More than once, he walked in on them kissing.
`walk ,into phrasal verb transitive walk into something
1. ) to accidentally hit a part of your body against something when you are walking:
I walked into a table and got a nasty bruise.
2. ) to find a job easily
,walk `off phrasal verb
1. ) transitive to get rid of a bad feeling or condition by going for a walk:
He went to the beach to try to walk off his hangover.
2. ) intransitive to leave somewhere, usually without telling people that you are going to leave:
Don't walk off yet, I haven't finished my story!
,walk `off with phrasal verb transitive walk off with something
1. ) to steal something:
You can't just walk off with his jacket.
2. ) to win something easily:
Maybe she'll walk off with the first prize!
,walk `on phrasal verb intransitive
to continue walking in your intended direction:
She walked on without a backward glance.
,walk `out phrasal verb intransitive
1. ) to suddenly leave a person who needs you or a situation that depends on you:
Her husband had walked out on her a year before.
I was afraid you'd walk out of my life again.
2. ) to stop working as a way to protest something:
All of the workers walked out on Friday night.
,walk `over phrasal verb transitive
walk over someone to treat someone badly and make them do what you want without respect for their feelings:
walk all over someone: I'm not about to let them walk all over me.
,walk `through phrasal verb transitive
walk someone through something to practice or learn something in a slow patient way, or show someone how to do something:
She walked James through the basics of money management.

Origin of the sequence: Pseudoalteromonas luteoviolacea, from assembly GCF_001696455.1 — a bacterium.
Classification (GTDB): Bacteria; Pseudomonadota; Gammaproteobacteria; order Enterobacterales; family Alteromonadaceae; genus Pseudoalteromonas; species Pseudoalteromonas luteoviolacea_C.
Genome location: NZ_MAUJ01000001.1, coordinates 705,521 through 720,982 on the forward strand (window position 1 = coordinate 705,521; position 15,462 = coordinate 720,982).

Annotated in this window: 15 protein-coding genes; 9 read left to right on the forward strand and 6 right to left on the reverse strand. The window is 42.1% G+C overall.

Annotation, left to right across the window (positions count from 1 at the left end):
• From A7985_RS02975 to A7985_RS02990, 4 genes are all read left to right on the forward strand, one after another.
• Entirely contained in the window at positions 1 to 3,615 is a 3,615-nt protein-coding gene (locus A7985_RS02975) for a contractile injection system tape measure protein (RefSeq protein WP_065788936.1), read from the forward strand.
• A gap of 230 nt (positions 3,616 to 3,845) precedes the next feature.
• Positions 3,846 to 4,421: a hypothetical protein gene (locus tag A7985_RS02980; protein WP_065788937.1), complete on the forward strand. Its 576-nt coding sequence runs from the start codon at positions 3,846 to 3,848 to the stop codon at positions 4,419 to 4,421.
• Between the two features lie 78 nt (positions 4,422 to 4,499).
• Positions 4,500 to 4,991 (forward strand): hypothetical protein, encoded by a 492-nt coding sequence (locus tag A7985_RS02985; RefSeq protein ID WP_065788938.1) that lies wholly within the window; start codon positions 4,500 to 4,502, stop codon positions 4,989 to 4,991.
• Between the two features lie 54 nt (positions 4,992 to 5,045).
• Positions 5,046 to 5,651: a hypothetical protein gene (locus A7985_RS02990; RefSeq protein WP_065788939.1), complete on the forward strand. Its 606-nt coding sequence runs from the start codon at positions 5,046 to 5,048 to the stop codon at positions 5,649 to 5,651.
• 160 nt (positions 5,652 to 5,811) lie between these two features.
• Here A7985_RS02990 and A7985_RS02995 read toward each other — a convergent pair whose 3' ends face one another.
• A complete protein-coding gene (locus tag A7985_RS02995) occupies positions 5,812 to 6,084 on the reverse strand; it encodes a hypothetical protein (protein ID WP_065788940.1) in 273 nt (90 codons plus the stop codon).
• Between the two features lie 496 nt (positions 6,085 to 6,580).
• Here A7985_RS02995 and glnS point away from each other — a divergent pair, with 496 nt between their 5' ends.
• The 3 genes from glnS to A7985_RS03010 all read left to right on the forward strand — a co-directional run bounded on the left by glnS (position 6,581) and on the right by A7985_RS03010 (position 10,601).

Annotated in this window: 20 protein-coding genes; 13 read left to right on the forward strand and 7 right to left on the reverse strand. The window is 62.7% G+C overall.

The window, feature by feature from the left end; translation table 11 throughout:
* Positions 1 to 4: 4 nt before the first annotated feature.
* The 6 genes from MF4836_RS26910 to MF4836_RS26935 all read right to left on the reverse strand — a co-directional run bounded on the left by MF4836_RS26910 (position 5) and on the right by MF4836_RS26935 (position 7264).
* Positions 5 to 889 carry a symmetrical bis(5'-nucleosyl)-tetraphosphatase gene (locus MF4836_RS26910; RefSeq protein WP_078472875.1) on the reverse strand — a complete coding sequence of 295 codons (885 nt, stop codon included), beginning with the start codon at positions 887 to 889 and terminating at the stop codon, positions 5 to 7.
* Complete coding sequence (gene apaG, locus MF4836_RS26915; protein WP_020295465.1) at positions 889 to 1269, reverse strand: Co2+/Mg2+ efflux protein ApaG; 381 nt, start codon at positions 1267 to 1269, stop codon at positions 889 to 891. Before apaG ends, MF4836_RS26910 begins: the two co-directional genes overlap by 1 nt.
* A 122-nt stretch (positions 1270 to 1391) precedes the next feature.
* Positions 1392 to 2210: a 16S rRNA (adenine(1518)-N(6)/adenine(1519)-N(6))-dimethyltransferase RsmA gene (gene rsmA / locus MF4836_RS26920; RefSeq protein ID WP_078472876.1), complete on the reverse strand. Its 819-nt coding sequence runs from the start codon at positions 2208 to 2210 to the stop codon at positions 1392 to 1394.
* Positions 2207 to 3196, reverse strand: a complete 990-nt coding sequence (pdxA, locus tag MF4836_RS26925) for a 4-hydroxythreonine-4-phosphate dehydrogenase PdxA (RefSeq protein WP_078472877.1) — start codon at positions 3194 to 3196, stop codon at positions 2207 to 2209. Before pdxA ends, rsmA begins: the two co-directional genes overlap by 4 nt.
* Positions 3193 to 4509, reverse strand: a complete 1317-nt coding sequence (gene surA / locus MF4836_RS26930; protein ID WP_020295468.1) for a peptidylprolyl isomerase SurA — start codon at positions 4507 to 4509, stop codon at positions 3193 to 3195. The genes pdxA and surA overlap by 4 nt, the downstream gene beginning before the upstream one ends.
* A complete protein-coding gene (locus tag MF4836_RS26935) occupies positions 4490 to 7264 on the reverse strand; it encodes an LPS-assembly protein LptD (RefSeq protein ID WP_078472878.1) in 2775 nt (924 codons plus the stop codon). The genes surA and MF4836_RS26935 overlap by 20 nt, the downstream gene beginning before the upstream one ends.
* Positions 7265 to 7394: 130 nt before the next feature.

Can you walk us through your reasons for wanting the job.
walk 2 [ wɔk ] noun count ***
1. ) a short trip that you make by walking:
It's an easy walk from our house to the post office.
a ) a distance or amount of time it takes to walk somewhere:
My office is a five-minute walk from the downtown bus station.
b ) the way that someone walks:
I can recognize Joan by her walk.
c ) go for/go on/take a walk to walk for pleasure rather than for practical reasons:
Let's go for a walk before it gets too hot.
Feel free to take a walk around the garden.
d ) take someone/something for a walk to walk with a person or animal:
Chris took the dog for a walk after work.
2. ) a road or path that people walk on, especially through a pleasant area:
The walk to the beach took them through a small forest.
a ) a path across someone's grass or garden that is often made of hard material for people to walk on:
He came up the walk, whistling and smelling the roses.
3. ) an event in which people walk a particular distance and ask friends to give them money for how far they walk. The money is given to CHARITY:
the breast cancer walk
4. ) AMERICAN in baseball, an occasion when a BATTER gets to walk to FIRST BASE because the PITCHER has thrown the ball badly four times
from all walks of life
used for saying that a group consists of all types of people with different backgrounds, jobs, etc.
take a walk
an insulting way to tell someone to leave a place or situation

Usage of the words and phrases in modern English. 2013.